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And yet: I encounter discomfiting truths here, within and outside of myself. How I have for years longed to come back, felt some piece of me missing for not reckoning with the Vietnam that was left behind, and then to come back and have to admit the ways I still feel I do not belong.
An exploration of how a photo contest preserves proof of the Vietnamese communist government’s brutality and manipulation regarding “Land Use Rights” for citizens in Vietnam.
We are Vietnamese. I did not feel at home in my own skin, a banana: yellow on the outside, white on the inside. That is, until I met other Vietnamese Australian artists like Chi Vu who had Vietnamese ancestry and artistic sensibilities.
Nhạc vàng songs are like ghosts living in and out of diaspora, trailing behind Vietnamese veterans, rewinding themselves, back to their country and the struggles of living through destitution and ideological polarization. The political and historical erasures that were never archived in print media were/are re/recorded and re/produced as songs. […]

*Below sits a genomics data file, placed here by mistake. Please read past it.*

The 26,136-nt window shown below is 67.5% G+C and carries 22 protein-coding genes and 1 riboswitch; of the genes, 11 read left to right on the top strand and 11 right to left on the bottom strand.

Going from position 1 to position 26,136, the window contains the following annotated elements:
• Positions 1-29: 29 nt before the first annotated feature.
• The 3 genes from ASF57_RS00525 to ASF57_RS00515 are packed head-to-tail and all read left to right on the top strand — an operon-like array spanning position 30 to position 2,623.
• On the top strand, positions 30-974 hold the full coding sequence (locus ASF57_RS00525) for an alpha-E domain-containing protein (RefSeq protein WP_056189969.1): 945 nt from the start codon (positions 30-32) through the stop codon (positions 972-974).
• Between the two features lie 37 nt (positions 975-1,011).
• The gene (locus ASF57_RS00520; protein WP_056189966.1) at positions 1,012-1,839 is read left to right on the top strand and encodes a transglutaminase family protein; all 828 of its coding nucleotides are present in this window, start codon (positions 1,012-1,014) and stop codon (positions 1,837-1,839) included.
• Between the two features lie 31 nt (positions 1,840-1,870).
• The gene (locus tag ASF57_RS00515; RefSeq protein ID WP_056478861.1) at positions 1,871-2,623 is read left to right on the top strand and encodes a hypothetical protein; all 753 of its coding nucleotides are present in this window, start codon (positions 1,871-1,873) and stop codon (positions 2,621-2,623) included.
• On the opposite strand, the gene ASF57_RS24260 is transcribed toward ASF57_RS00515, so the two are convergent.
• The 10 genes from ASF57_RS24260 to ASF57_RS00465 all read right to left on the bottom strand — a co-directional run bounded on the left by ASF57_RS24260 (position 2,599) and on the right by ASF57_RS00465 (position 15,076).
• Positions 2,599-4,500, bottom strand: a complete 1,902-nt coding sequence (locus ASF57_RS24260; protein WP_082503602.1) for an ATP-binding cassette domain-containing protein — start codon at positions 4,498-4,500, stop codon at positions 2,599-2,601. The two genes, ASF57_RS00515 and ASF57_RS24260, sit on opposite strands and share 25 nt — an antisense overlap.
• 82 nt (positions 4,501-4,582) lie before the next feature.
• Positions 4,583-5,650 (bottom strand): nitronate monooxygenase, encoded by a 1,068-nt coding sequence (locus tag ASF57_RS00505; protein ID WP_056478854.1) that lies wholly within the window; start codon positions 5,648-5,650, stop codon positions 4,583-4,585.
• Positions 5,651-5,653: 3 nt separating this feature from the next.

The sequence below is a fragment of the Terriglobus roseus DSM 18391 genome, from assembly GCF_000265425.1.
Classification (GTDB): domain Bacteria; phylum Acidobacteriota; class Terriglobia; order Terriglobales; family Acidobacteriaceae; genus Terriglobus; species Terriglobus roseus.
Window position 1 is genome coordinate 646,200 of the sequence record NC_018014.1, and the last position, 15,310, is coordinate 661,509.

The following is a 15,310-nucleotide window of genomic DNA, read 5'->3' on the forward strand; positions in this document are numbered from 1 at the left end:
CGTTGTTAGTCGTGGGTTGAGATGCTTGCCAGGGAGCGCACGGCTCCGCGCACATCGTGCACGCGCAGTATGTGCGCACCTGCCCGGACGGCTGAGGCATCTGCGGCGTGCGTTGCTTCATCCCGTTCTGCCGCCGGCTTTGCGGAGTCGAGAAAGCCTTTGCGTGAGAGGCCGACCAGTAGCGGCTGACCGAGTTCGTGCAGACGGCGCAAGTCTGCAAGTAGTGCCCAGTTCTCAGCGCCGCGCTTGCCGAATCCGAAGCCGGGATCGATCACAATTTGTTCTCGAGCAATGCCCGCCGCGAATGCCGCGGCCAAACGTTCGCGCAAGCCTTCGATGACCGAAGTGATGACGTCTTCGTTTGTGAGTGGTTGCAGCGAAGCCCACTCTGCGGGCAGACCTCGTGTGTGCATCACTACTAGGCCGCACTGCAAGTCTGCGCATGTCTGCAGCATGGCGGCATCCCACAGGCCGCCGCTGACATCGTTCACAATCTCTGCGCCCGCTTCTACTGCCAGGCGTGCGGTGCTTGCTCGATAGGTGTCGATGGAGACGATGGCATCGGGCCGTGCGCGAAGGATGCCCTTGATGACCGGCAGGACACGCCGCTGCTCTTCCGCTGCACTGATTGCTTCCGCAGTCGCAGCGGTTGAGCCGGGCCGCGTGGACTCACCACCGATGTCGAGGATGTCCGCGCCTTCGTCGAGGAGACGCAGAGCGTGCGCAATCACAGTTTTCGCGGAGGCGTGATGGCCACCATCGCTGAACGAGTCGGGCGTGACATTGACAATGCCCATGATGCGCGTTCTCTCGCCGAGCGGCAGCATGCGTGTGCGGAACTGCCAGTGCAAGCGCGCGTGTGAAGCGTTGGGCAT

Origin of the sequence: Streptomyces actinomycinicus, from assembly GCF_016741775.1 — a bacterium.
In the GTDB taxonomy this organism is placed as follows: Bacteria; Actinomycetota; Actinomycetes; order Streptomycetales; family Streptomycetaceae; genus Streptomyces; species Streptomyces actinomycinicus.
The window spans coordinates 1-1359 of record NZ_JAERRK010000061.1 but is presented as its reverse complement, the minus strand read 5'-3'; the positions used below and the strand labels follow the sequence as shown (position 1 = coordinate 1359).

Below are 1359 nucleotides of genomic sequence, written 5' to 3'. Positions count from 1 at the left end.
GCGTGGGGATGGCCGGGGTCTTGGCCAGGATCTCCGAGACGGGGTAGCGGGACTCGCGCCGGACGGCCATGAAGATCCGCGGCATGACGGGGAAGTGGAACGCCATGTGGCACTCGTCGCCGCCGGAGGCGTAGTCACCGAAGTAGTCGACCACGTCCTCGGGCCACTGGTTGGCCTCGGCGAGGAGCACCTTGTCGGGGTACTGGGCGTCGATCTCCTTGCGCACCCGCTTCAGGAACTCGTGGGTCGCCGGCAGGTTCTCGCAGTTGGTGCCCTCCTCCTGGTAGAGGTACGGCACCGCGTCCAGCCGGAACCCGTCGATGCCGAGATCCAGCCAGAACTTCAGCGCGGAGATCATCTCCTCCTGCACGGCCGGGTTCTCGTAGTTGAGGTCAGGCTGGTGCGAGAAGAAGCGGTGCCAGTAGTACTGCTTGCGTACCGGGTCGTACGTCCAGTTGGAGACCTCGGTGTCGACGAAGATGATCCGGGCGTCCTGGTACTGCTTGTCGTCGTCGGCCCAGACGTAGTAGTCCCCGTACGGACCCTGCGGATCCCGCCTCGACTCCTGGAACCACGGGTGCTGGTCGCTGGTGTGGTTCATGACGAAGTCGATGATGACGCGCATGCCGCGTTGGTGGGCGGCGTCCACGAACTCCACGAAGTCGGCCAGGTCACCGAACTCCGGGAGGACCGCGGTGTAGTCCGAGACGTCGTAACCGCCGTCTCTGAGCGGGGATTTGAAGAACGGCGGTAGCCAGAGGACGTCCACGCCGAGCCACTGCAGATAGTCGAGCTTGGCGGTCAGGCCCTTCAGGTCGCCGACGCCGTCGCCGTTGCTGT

The current generation of Vietnamese adults is too young to remember the war. On the margins of this shift stands Ninh, author of the country’s most cherished war novel, who not only spoke to the generation that fought the war, but humanised its victims, and in doing so, broke away from Vietnamese officialdom...
Sheila Ngoc Pham's essay gives an encompassing look at graphic novels by diasporic Vietnamese comic artists—Thi Bui, GB Tran, Marcelino Truong, Clement Baloup—from different countries: "All of these works span the turbulent last century of Vietnamese history, and are complementary as well as overlapping. Beginning with life under French colonial administration and the struggle for independence, right through to life during the war and thereafter—when we became refugees, migrants, transnationals, travelers."